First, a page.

Do I Have Lazy Eye? How Can This Be Fixed?

All my life, one eye has been drastically smaller than the other. The eyebrow of the smaller eye is also much lower.

Doctor Answers 7

A lazy eye can be fixed with surgery

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A lazy eye can be fixed with surgery and that will also help to affect the problem.  Often surgery on the eye will cause the eyebrow to drop so it will become more even.  But it is best to see an oculofacial plastic surgeon for this type of procedure. 

New York Oculoplastic Surgeon
4.7 out of 5 stars 68 reviews

Do I Have Lazy Eye? How Can This Be Fixed?

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As you correctly stated, your left eye is smaller then your right eye, and your left eyebrow is lower then your right eyebrow.  If it bothers you, you should see an Oculoplastic surgeon to consider you treatment options.

Sam Goldberger, MD
Beverly Hills Oculoplastic Surgeon

Eyelid asymmetry

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You have left upper eyelid ptosis.  It may also correlate with bony facial asymmetry, with left side of your face being smaller than the right side (although hard to to tell from your cropped photo).  There are surgical options to improve the symmetry of the eyelids.  Consult an oculoplastic surgeon.

Dr Taban

Mehryar (Ray) Taban, MD, FACS
Beverly Hills Oculoplastic Surgeon
4.9 out of 5 stars 91 reviews

Facial Asymmetry

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As Dr. Steinsapir has mentioned, you have mild left upper eyelid ptosis. In addition, you have mild brow asymmetry, with the left side being lower. It is not unusual for patients to have a degree of right/left asymmetry, and I would suspect that there is an underlying bony asymmetry as well.

ASOPRS. org is a great site for additional information.

A.J. Amadi, MD
Seattle Oculoplastic Surgeon
5.0 out of 5 stars 42 reviews

You should see an opthalmologist for your Lazy eye

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You should see an opthalmologist for your Lazy eye for evaluation and possible treatment options.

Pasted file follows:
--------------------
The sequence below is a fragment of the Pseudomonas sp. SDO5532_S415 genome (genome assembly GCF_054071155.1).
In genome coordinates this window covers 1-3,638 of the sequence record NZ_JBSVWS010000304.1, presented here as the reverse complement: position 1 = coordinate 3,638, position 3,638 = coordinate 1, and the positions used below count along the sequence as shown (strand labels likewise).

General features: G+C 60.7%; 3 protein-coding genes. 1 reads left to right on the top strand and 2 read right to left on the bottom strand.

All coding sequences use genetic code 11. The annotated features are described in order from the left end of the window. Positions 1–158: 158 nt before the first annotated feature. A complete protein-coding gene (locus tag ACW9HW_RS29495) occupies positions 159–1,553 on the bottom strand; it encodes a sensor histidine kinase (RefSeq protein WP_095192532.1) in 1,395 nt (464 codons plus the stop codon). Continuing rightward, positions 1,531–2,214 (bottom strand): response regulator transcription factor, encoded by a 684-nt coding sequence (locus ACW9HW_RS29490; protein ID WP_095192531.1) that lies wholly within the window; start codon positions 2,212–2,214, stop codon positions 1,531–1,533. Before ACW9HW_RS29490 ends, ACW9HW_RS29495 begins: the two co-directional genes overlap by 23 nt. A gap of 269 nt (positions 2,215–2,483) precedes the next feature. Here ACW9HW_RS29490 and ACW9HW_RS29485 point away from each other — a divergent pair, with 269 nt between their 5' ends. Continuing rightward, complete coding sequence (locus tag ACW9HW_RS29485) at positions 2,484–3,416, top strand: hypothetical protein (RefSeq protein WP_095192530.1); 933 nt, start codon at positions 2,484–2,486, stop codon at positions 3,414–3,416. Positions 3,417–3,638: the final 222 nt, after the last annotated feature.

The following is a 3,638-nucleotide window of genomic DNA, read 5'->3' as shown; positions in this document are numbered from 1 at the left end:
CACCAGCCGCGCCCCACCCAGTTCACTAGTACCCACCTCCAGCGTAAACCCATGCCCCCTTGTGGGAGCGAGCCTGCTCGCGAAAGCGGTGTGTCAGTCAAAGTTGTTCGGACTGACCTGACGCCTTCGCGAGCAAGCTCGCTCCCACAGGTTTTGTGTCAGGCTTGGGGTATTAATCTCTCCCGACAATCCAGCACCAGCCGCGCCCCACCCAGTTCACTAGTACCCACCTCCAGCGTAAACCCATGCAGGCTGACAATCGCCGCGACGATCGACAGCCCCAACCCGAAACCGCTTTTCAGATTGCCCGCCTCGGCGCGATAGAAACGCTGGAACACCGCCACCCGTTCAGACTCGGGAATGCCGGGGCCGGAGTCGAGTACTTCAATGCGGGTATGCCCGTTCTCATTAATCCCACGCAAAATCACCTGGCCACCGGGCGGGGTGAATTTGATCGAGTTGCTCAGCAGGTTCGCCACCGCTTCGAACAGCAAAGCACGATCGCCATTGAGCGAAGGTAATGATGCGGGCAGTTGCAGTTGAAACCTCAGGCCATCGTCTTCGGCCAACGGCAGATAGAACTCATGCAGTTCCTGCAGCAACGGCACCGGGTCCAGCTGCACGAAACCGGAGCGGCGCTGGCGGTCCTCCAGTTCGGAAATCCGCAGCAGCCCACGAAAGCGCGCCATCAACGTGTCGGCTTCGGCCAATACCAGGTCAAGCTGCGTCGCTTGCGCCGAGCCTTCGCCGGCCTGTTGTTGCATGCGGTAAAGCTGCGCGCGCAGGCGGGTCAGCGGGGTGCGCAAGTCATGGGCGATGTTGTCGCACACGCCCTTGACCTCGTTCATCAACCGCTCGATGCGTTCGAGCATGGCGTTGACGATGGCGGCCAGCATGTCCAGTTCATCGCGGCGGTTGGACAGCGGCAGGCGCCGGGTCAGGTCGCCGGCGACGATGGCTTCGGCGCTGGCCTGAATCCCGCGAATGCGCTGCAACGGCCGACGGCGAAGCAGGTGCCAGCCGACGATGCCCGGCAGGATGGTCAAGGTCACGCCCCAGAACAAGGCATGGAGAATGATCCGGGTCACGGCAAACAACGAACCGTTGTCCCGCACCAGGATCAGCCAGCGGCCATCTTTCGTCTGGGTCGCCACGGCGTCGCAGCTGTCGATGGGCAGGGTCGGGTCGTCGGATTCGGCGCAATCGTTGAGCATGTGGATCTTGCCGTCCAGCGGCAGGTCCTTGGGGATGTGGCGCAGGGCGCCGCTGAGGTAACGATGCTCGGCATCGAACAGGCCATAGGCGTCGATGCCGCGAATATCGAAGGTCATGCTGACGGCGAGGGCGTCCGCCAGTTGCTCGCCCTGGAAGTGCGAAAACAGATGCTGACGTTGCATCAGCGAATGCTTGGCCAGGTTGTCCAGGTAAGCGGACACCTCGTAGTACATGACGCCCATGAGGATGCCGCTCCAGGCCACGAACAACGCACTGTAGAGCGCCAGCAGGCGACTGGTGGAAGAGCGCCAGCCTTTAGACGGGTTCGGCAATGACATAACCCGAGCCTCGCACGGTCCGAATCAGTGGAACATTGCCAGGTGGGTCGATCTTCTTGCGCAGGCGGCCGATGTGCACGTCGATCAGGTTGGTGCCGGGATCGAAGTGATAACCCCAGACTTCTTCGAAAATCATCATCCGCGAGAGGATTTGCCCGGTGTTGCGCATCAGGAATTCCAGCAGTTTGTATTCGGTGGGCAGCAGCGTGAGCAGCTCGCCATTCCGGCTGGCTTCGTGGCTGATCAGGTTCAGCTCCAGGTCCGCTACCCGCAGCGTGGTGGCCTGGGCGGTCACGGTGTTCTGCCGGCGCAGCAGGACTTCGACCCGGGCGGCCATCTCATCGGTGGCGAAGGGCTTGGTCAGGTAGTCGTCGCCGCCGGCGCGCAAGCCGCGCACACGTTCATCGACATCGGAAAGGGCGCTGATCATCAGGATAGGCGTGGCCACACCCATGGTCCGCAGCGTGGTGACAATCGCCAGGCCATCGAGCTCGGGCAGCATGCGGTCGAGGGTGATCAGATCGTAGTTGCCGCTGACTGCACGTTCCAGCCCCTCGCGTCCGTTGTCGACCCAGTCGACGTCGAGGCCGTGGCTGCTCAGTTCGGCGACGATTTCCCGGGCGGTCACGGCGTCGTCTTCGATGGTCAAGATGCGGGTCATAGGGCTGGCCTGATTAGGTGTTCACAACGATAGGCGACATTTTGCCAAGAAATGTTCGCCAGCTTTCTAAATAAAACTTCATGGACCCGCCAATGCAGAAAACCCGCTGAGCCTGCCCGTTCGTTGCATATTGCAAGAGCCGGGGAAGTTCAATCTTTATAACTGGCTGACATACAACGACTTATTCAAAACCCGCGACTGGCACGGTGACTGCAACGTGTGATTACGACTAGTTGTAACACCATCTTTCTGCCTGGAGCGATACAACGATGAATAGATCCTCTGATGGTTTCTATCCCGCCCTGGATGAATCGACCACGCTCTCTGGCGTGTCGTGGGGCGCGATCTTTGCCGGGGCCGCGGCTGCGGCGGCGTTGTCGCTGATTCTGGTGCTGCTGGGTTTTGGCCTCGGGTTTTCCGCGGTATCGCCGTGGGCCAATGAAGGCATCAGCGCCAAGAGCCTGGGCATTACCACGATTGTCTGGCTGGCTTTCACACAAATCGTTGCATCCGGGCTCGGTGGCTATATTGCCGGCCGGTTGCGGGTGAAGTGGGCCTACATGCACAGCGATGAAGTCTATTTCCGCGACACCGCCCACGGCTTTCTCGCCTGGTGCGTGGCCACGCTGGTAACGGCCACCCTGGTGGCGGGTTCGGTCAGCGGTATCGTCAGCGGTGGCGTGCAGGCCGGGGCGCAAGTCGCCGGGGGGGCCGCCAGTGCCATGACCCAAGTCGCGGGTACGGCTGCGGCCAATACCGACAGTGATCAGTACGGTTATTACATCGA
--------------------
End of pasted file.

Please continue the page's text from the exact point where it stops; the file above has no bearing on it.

Francis R. Palmer, III, MD
Beverly Hills Facial Plastic Surgeon
4.7 out of 5 stars 28 reviews

This is not a lazy eye.

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Curiously you seem to have some simple asymmetry. Born this way is what you suggest. It almost looks like you had a bit too much Botox in your left brow with some resulting brow ptosis. Your question will be best answered by having a consultation with a facial plastic/occuloplastic specialist so your face volume and dimensions can be measured and evaluated. Could you have some damage to your facial nerve to the left forehead from a forceps application? Lots of questions plus a good examination first then solutions made if any exist. Maybe dropping the right brow a little with Botox might help?

Harlow Hollis, MD
Victoria Plastic Surgeon

You do not appear to have "lazy eye."

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Lazy eye is a lay term for amblyopia.  The lack of visual development in one of the eyes from infancy results in the eye turning in or out.  Treatment for amblyopia is early childhood patching and when necessary eye muscle surgery to correct eye alignment.  This is not what you appear to have.  What you have going on is upper eyelid ptosis of the left eye.  Consider seeing an oculoplastic surgeon for this condition.  Kevin Perlman, M.D. in Washington DC would an excellent choice.  The American Society for Ophthalmic Plastic and Reconstructive Surgery maintains a geographic directory that can also help you find a well qualified surgeon ( ASOPRS dot org).

Kenneth D. Steinsapir, MD
Beverly Hills Oculoplastic Surgeon
4.9 out of 5 stars 26 reviews

These answers are for educational purposes and should not be relied upon as a substitute for medical advice you may receive from your physician. If you have a medical emergency, please call 911. These answers do not constitute or initiate a patient/doctor relationship.